Commercial property stamp duty loophole to be closed

Late change to Finance Bill to combat avoidance of 6% duty on commercial property sales

Move follows a recommendation from the Revenue Commissioners, presumably sparked by evidence of people structuring transactions to avoid the new commercial property stamp duty rate which rose to 6 per cent. Photograph:  Joe St Leger

Move follows a recommendation from the Revenue Commissioners, presumably sparked by evidence of people structuring transactions to avoid the new commercial property stamp duty rate which rose to 6 per cent. Photograph: Joe St Leger

 

A late change to the Finance Bill has been introduced to try to stop people who are selling commercial property from avoiding the new higher 6 per cent stamp duty rate by making the transfer via a company sale.

A much lower 1 per cent stamp duty rate applies to the sale of shares and the measure is designed to stop people setting up artificial transactions involving the placing of property assets into companies, with the intention of making the transfer via a share sale.

The new measure became effective on Wednesday, December 6th, assuming the Dáil approves a Government recommendation passed through the Seanad late on Tuesday. In a highly unusual move, the Government introduced the measure in the Seanad, which voted it through as a “recommendation”. As it is a “money Bill”, it must now return to the Dáil before being enacted.

The move is understood to have followed a recommendation from the Revenue Commissioners, presumably sparked by evidence of people structuring transactions to avoid the new commercial property stamp duty rate, which rose in the budget from 2 per cent to 6 per cent.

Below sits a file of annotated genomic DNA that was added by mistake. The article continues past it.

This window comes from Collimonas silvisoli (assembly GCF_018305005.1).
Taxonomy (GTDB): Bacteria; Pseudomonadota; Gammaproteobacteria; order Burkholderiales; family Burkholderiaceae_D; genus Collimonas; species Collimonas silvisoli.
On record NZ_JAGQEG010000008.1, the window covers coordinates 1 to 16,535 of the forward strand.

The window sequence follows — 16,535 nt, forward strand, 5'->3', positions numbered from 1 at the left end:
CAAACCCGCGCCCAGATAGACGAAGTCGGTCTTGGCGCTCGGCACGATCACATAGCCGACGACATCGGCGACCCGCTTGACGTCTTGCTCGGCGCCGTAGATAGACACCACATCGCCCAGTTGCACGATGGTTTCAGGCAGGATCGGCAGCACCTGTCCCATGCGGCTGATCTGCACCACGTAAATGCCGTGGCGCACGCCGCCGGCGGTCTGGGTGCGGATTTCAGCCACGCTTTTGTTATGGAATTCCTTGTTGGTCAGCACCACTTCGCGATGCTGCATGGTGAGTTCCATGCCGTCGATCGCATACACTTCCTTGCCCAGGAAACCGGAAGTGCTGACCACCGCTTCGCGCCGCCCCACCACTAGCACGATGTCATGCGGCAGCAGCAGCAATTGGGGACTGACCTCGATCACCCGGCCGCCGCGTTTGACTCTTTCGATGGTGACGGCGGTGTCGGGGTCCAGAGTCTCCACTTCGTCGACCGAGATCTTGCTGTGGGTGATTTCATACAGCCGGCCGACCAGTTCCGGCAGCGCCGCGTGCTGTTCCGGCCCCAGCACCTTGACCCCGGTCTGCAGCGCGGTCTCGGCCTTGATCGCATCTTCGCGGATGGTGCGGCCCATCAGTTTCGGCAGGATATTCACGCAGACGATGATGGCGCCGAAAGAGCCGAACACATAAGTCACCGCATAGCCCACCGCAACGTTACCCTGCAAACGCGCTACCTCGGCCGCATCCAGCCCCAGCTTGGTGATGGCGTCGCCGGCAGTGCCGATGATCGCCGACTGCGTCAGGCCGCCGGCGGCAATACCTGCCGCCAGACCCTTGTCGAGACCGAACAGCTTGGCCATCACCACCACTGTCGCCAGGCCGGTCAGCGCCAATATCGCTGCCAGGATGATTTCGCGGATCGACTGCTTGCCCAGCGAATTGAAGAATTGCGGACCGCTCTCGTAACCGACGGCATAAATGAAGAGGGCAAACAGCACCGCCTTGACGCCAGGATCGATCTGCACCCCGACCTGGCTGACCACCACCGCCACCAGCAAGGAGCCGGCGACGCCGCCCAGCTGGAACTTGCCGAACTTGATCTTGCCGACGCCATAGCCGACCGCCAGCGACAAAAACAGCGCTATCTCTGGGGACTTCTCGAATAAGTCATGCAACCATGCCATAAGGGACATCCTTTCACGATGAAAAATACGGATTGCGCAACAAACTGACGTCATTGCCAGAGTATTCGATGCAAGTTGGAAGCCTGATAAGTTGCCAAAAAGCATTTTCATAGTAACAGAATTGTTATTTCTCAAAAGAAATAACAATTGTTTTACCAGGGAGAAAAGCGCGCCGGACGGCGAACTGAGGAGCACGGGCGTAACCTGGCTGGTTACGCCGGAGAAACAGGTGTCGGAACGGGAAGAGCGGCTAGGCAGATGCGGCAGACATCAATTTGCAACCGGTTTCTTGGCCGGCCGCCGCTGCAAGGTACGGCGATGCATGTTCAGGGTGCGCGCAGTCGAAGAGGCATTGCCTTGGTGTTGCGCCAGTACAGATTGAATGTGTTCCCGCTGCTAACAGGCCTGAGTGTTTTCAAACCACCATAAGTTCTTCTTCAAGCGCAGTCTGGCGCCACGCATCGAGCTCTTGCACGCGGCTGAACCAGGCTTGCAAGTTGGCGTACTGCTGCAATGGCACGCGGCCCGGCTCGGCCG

Property industry

The scale and speed of the increase faced criticism from the property industry, with claims the targeted revenue of €376 million was unlikely to be achieved.

The change recommended by the Seanad would cover property held in a range of vehicles including companies, partnerships or Irish real estate funds. In cases where the property was transferred to the vehicle being sold with the sole or main object being to realise a gain when it is sold, the higher stamp duty rate of 6 per cent should apply, it says.

The measure is designed to align the tax treatment whether the property is sold directly or via the transfer of a company, according to Joe Tynan, tax partner at PwC.

He said it introduced new complexity in terms of the sale of property in some cases and would also now be a consideration for people and companies buying companies that had a range of assets including property, as different stamp duty rates might apply to different parts of the transaction.